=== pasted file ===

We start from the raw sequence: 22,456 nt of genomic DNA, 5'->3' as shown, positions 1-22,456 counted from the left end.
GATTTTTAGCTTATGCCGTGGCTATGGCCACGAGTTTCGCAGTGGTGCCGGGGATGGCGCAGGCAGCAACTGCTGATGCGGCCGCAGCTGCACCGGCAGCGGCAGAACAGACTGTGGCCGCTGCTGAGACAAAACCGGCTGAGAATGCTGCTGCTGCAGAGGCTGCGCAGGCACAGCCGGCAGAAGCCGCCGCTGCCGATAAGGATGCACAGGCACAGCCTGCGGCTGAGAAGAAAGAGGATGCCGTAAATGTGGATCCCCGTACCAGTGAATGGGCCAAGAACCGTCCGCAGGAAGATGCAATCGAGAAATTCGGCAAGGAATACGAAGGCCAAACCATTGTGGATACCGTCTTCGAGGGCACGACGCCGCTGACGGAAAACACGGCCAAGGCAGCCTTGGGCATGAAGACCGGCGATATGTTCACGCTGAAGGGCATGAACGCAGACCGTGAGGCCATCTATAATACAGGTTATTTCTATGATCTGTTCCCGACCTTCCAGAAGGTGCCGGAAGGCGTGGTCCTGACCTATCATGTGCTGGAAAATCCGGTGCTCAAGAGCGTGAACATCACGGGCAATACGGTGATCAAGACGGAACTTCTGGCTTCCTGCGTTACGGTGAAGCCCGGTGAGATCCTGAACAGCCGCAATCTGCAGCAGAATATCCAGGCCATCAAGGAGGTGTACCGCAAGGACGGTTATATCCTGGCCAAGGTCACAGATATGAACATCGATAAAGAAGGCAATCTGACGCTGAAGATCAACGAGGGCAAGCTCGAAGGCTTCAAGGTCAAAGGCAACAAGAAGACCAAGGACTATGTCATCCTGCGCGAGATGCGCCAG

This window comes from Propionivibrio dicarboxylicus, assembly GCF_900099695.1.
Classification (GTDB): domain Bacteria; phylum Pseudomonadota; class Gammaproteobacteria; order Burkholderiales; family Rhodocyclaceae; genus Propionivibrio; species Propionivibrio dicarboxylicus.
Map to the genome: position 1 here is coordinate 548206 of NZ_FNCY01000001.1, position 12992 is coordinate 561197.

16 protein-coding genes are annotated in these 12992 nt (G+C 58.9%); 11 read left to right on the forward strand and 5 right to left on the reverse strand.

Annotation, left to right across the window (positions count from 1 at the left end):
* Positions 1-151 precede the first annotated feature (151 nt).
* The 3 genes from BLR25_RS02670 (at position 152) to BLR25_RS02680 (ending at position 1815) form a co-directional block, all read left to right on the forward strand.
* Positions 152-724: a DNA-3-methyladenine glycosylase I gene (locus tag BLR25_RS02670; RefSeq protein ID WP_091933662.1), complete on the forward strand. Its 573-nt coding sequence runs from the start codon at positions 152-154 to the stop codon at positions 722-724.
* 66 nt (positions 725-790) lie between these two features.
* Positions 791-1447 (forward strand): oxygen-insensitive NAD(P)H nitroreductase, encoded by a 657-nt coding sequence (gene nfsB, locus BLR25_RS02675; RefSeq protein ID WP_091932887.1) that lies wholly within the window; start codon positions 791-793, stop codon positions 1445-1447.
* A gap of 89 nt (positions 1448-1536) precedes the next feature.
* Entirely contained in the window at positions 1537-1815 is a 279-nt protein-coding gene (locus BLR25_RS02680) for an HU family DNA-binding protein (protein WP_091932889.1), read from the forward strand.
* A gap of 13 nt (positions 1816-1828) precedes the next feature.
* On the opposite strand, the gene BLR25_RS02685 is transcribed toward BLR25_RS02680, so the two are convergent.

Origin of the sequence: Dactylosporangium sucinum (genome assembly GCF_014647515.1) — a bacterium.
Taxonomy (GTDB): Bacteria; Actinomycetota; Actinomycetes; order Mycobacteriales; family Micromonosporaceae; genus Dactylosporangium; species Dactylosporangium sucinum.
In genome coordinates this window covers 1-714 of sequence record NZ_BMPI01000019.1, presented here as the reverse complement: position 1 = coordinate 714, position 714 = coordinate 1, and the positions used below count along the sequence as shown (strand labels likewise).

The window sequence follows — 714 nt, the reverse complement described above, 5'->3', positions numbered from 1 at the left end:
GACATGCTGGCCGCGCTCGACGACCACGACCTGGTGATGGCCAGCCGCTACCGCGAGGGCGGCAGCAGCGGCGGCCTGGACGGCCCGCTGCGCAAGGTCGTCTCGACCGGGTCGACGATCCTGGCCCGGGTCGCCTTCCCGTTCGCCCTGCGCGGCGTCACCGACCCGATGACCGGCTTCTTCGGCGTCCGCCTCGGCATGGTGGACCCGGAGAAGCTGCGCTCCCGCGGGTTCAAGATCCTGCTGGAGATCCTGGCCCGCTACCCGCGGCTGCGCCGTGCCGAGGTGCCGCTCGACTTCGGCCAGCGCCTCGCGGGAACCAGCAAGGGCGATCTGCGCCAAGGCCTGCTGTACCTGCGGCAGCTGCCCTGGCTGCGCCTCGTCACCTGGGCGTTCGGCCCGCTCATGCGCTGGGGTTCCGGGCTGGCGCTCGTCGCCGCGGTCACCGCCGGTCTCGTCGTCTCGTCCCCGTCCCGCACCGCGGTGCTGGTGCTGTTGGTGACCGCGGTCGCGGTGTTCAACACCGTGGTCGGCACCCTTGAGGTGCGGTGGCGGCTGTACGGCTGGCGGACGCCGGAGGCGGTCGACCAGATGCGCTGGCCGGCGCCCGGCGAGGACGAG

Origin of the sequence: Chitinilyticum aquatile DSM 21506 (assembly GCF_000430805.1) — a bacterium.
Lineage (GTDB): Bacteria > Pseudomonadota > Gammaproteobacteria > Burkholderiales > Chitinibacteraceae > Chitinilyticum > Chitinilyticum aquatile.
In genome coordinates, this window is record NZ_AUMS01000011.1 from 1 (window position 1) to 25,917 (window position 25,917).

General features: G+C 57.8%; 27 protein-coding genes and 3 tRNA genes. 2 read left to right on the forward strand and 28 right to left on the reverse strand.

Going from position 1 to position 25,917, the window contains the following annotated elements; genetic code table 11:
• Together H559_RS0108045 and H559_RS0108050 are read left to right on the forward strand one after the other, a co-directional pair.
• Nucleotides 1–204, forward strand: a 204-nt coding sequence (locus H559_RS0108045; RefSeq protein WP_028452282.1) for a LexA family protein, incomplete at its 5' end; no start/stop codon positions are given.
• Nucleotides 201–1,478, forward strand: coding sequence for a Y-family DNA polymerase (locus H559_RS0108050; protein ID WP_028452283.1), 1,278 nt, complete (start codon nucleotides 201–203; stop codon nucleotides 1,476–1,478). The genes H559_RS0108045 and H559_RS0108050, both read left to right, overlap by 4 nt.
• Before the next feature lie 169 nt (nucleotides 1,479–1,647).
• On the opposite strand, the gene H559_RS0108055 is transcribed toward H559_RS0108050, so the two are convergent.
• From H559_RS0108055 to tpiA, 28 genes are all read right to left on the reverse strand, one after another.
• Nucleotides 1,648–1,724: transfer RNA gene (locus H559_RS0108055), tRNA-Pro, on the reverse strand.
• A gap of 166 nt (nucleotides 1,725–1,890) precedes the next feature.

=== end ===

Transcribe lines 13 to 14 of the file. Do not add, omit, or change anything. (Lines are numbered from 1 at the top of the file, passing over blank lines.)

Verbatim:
* A gap of 89 nt (positions 1448-1536) precedes the next feature.
* Entirely contained in the window at positions 1537-1815 is a 279-nt protein-coding gene (locus BLR25_RS02680) for an HU family DNA-binding protein (protein WP_091932889.1), read from the forward strand.